In 2007 the two senior authors wrote a review on the structure and function of the endothelial glycocalyx layer (Weinbaum in Annu Rev Biomed Eng 9:121-167, 2007). Since then there has been an explosion of interest in this hydrated gel-like structure that coats the luminal surface of endothelial cells that line our vasculature due to its important functions in (A) basic vascular physiology and (B) vascular related diseases. This review will highlight the major advances that have occurred since our 2007 paper.
A literature search mainly focusing on the role of the glycocalyx in the two major areas described above was performed using electronic databases.
In part (A) of this review, the new formulation of the century old Starling principle, now referred to as the Michel-Weinbaum glycoclayx model or revised Starling hypothesis, is described including new subtleties and physiological ramifications. New insights into mechanotransduction and release of nitric oxide due to fluid shear stress sensed by the glycocalyx are elaborated. Major advances in understanding the organization and function of glycocalyx components, and new techniques for measuring both its thickness and spatio-chemical organization based on super resolution, stochastic optical reconstruction microscopy (STORM) are presented. As discussed in part (B) of this review, it is now recognized that artery wall stiffness associated with hypertension and aging induces glycocalyx degradation, endothelial dysfunction and vascular disease. In addition to atherosclerosis and cardiovascular diseases, the glycocalyx plays an important role in lifestyle related diseases (e.g., diabetes) and cancer. Infectious diseases including sepsis, Dengue, Zika and Corona viruses, and malaria also involve the glycocalyx. Because of increasing recognition of the role of the glycocalyx in a wide range of diseases, there has been a vigorous search for methods to protect the glycocalyx from degradation or to enhance its synthesis in disease environments.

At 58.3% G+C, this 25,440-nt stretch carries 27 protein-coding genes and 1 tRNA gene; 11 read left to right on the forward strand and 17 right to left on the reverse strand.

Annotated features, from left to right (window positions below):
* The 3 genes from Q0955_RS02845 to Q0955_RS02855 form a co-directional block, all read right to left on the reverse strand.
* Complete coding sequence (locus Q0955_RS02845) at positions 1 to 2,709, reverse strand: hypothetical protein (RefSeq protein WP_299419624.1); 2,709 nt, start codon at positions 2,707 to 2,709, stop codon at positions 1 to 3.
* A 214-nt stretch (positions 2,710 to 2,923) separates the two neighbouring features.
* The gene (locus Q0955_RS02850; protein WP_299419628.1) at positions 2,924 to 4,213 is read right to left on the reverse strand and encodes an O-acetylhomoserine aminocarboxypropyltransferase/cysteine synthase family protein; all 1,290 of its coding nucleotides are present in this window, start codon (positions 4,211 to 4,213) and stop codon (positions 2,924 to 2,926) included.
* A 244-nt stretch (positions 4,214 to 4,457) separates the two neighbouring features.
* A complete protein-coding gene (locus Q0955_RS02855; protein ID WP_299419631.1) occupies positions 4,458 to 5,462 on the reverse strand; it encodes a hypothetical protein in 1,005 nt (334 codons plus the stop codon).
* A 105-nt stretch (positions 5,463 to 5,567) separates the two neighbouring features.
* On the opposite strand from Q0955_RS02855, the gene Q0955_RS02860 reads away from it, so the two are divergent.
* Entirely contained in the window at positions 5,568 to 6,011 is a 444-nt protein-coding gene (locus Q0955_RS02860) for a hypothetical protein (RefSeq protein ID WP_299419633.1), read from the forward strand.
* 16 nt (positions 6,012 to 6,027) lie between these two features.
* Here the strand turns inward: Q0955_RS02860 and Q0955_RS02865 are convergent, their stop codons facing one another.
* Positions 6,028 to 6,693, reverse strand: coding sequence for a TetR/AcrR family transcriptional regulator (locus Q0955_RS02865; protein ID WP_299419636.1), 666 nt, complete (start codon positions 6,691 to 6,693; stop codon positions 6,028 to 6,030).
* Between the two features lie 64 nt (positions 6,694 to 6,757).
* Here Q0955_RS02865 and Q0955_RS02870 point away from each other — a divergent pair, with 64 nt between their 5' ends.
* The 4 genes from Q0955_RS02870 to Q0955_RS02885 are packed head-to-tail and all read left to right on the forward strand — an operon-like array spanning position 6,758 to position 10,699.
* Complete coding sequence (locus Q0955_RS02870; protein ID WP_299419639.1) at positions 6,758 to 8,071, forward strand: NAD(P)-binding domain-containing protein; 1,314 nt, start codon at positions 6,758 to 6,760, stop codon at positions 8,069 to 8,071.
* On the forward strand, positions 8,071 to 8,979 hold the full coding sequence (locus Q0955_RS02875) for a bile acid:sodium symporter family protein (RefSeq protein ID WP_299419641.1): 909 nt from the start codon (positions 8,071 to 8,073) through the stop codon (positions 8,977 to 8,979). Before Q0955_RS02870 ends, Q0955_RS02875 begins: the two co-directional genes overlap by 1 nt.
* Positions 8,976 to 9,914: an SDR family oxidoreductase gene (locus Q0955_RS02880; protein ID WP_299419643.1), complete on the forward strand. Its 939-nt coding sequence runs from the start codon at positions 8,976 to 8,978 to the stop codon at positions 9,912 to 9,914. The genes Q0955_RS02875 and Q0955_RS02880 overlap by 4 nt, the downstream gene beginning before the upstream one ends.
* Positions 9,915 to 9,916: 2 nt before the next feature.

As we have seen in this review, many important developments in our basic understanding of GCX structure, function and role in diseases have been described since the 2007 paper. The future is wide open for continued GCX research.